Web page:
How are we over half-way through February already? There have been some great things on at the Brighton Museum this month, but next month gets even better. Here are just a few of the things that are going on next month.
Brighton has Britain’s largest gay community, yet there is little information about why or how it came to be. To answer those questions would take a lot of time, money and research but Kelly Boddington and Robert White hope to explain some of the plausible factors in their LGBTQ Trail at the Brighton Museum. The pair undertook the tour in 2013 as part of their Workforce development programme (neither Robert or Kelly are curators, Kelly works as a buyer in the Retail division and Robert works in the Events & Functions team) and were driven by their own passion and knowledge of the major contribution gay life has made to Brighton’s cultural profile.
The trail picks out ten items which represent the gay experience of Brighton, ranging from contemporary household names like transvestite potter Grayson Perry and the late, great, fashion designer Alexander McQueen, to more historical artists such as Cluck and Duncan Grant of the Bloomsbury Group. The items are marked with a pink label and are detailed in a bright yellow folded pamphlet available at the front desk. You can take the tour by yourself or with an expert tour guide who will give background on the artists and their long, slow march towards equality. Of course, tragedy does feature in the tour, but there is also room for celebration, particularly when you come to the section devoted to the origins of Brighton Pride.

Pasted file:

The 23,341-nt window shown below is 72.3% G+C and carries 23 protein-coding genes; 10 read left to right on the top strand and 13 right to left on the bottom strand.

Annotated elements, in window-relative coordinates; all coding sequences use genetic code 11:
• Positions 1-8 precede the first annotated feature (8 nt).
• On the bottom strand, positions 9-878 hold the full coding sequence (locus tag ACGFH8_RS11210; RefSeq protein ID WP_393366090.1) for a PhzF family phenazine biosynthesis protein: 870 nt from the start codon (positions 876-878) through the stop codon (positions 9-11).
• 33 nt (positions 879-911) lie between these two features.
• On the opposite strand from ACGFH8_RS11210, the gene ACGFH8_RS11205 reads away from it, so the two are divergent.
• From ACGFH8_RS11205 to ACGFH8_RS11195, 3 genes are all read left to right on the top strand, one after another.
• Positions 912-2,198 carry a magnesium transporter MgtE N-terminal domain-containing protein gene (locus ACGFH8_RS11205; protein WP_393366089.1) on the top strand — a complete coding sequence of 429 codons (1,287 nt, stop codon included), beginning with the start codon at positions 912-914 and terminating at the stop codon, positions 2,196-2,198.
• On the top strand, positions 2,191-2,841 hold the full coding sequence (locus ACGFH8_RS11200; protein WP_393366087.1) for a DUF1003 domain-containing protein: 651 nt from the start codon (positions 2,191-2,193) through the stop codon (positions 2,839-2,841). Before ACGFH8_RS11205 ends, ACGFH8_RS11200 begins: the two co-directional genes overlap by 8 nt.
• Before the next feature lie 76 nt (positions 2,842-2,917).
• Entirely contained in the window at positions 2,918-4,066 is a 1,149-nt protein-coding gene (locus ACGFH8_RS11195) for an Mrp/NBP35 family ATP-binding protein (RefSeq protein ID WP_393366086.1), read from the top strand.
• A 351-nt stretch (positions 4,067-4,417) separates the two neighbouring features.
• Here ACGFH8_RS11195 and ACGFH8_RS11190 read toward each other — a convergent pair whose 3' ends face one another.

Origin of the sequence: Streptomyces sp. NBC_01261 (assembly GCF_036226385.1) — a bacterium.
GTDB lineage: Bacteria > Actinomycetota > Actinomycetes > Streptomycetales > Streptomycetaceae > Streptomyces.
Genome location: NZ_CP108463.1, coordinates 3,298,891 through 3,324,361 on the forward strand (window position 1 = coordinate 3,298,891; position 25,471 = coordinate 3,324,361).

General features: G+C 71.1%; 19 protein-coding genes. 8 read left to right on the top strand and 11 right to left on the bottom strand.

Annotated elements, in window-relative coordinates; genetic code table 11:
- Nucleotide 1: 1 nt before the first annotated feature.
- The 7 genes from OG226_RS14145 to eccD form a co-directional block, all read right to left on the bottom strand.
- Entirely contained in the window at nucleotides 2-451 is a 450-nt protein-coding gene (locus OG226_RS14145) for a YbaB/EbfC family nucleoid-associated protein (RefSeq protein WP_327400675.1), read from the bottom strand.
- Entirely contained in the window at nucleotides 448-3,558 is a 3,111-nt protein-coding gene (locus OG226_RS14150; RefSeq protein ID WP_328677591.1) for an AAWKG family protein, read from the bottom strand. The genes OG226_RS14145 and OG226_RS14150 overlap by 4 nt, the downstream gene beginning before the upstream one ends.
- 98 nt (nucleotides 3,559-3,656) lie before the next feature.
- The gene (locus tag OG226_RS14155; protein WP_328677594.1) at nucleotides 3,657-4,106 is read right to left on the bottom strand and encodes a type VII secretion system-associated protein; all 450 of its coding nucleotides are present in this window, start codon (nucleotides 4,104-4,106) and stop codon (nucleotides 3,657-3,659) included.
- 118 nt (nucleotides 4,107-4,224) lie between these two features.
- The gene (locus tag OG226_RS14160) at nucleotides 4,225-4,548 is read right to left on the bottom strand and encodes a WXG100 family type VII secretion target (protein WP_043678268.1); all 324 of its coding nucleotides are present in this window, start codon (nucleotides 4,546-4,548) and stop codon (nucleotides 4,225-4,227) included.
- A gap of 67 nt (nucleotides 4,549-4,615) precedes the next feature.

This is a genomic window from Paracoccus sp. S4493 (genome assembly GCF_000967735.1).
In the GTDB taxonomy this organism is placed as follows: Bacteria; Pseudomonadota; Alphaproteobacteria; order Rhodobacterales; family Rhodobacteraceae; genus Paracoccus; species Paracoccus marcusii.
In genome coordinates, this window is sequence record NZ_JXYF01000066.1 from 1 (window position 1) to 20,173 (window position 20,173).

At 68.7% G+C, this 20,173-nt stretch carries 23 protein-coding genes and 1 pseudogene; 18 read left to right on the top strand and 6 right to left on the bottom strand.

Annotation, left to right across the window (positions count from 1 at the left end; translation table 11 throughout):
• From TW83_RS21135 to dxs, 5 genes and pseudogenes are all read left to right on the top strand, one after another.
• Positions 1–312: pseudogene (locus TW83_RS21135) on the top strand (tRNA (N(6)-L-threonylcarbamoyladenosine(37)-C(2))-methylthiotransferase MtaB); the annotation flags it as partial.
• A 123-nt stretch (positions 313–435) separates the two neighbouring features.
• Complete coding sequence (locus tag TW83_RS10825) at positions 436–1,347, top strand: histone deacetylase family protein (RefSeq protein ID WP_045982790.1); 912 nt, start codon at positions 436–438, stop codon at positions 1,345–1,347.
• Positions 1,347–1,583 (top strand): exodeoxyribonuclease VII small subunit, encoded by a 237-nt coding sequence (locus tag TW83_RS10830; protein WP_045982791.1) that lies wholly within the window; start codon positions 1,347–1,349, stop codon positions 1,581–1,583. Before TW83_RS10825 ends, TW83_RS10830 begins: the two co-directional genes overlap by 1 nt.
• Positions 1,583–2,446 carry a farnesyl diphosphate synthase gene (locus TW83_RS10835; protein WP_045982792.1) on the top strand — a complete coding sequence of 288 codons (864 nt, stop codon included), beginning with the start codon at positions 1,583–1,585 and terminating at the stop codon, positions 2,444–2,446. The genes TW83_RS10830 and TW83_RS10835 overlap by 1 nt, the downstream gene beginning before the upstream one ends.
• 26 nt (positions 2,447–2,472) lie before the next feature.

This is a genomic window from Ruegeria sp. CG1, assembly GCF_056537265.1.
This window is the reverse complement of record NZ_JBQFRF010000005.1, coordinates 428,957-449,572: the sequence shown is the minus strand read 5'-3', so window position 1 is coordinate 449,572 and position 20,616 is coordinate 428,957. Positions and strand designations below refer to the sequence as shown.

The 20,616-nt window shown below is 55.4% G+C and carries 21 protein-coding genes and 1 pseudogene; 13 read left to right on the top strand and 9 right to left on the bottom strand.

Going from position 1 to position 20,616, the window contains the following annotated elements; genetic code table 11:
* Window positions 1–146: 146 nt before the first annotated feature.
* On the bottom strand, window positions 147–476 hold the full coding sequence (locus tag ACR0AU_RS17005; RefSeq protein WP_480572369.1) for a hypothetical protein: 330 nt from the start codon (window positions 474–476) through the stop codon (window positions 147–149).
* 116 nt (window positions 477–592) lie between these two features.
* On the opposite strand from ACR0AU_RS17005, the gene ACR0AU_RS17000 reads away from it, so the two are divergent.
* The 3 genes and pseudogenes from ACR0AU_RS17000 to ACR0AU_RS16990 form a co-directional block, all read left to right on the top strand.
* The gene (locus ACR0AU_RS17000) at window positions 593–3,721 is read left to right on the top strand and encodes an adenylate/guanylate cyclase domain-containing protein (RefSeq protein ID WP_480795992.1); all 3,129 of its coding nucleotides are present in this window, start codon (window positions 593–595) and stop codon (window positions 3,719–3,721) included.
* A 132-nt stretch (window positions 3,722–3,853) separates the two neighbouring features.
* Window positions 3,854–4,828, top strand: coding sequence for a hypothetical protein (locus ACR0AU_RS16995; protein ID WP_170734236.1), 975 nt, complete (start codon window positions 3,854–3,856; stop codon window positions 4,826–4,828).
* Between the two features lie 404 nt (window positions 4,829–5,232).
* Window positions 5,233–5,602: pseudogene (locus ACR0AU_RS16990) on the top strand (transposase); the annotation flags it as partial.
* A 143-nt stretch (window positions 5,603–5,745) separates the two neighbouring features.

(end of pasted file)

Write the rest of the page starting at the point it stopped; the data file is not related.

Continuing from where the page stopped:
On the 18th of March why not celebrate the beginning of spring with The Earth Laughs in Flowers? Enjoy an evening of words and music with mezzo-soprano Pippa Dames-Longworth and Nicholas Bosworth at the piano. Listen to pieces by Handel, Faure, Bizet, Gilbert and Sullivan, Ivor Novello, Joyce Grenfell and Rudyard Kipling all in the beautiful music room at the Pavilion. Pippa has sung for The Royal Opera House, Covent Garden, English National Opera, Paris Opera, for SkyArts, the BBC Proms and for the Edinburgh International Festival. The Times have said ‘Irresistible gripping theatre, with a vigorously projected performance from Pippa Dames-Longworth’. You can book tickets, which include a glass of wine or a soft drink at the interval, here.
There is a new exhibition coming to the Gallery next month that focuses on Disability and Identity. During the First World War, over 6,000 amputee soldiers received treatment, rehabilitation and training at the Royal Pavilion. In this exhibition you will get the chance to find out more about this previously untold story of challenge, adversity and opportunity. This display is the first part of a broader programme looking at disability history and experience, so keep an eye out for future events. The exhibit is free with museum admission.
feature image: Steve Slater